Roles of Glia in Neural Aging

2023 Seed Grant
Aakanksha Singhvi, Ph.D.
Fred Hutchinson Cancer Center

The brain has two cell-types in about equal numbers, glia and neurons. Studies in the recent past have unequivocally shown that interactions between these two cell-types is essential for the nervous system to work effectively. Indeed, defects in glia function, or ability of glia and neurons to communicate properly is implicated in a growing list of neurological disease. However, despite the growing body of evidence for their roles in brain functions, glia functions remain poorly understood molecularly. For neuroscience, this is like seeing only half a master’s painting or missing out on half a mystery novel!

To speed track molecular studies on glia, Dr. Singhvi previously helped establish C. elegans, a small nematode worm as a powerful experimental platform. This tractable genetic model presents strong technical advantages for glia research, including the ability to do exquisitely precise single-cell studies in freely behaving animals. Dr. Singhvi’s lab’s work thus far has already identified multiple molecular insights, including striking molecular diversity in glia and glia-neuron interactions across the animal’s nervous system and by sex.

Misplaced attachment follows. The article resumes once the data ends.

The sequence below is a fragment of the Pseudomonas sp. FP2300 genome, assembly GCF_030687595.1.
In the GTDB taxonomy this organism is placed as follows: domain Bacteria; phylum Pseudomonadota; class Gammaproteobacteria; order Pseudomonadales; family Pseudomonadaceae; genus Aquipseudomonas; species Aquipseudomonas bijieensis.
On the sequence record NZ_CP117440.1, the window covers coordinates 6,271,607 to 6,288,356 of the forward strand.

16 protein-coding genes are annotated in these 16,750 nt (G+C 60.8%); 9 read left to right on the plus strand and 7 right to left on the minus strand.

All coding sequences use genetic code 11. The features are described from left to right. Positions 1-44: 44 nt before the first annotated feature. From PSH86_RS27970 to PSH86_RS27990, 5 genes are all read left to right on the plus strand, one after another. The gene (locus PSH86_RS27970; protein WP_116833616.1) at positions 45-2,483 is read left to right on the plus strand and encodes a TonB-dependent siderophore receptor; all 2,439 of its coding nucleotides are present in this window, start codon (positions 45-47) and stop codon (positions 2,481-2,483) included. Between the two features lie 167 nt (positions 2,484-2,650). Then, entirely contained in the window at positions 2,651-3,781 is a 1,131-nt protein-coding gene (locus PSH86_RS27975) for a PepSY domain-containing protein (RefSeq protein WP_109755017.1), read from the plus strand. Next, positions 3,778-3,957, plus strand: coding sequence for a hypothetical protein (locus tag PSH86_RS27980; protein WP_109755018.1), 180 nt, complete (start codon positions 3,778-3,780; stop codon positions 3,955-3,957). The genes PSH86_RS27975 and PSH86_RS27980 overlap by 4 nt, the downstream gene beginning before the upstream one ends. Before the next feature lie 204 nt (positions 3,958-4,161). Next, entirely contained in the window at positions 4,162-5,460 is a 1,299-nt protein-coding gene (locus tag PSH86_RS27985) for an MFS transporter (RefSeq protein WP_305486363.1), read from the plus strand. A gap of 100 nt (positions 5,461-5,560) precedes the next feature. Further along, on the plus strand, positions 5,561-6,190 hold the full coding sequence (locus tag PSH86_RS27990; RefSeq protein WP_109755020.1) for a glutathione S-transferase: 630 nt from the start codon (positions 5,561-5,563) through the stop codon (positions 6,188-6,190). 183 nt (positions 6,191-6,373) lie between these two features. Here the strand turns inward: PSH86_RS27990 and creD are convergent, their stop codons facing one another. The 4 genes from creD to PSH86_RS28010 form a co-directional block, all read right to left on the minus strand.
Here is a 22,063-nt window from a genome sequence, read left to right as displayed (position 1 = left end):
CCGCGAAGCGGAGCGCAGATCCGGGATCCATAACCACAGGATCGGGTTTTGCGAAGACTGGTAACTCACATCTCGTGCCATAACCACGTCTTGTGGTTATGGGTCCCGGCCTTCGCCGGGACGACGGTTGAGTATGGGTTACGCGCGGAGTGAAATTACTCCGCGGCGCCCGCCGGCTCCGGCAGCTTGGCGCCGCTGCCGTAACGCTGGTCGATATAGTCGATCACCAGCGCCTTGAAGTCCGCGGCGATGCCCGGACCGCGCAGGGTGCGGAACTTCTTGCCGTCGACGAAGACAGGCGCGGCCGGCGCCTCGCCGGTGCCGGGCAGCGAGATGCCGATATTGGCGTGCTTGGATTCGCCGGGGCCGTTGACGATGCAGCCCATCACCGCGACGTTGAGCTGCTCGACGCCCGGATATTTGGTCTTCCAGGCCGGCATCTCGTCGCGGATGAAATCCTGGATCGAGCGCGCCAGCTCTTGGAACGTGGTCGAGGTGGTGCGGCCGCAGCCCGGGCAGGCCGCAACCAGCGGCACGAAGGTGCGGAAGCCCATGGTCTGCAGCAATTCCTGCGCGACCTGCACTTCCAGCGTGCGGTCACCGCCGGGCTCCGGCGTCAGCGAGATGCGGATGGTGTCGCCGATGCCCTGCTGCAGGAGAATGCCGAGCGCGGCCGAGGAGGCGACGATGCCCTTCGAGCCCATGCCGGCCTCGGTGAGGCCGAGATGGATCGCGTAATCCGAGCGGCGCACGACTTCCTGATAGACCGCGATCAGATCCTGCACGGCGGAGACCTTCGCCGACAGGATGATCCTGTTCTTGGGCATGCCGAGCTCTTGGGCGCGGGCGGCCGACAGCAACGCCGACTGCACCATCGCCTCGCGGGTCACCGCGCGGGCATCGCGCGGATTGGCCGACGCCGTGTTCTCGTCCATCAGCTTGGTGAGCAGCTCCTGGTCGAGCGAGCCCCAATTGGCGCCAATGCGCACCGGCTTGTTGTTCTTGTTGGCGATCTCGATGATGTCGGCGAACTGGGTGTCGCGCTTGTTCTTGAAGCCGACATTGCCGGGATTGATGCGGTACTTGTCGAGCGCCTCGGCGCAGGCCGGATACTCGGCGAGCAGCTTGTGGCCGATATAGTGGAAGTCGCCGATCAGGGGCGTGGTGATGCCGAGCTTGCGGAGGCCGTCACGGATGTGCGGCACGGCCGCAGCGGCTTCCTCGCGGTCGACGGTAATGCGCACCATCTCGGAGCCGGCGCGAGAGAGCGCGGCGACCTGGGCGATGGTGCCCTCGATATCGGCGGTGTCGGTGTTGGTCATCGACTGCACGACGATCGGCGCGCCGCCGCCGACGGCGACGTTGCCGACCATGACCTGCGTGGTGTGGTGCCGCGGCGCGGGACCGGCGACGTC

They also find that glia-neuron interactions track animal age, suggesting that glia may also contribute to nervous system aging. To define this molecularly, we will systematically examine glial functions with age at three levels of organization: a neuron, a neural circuit, and brain-wide. Taken with their prior work, these studies will also uncover if diversity in glia across the nervous system may contribute to the variability we see in aging or neurodegeneration across brain regions and individuals.

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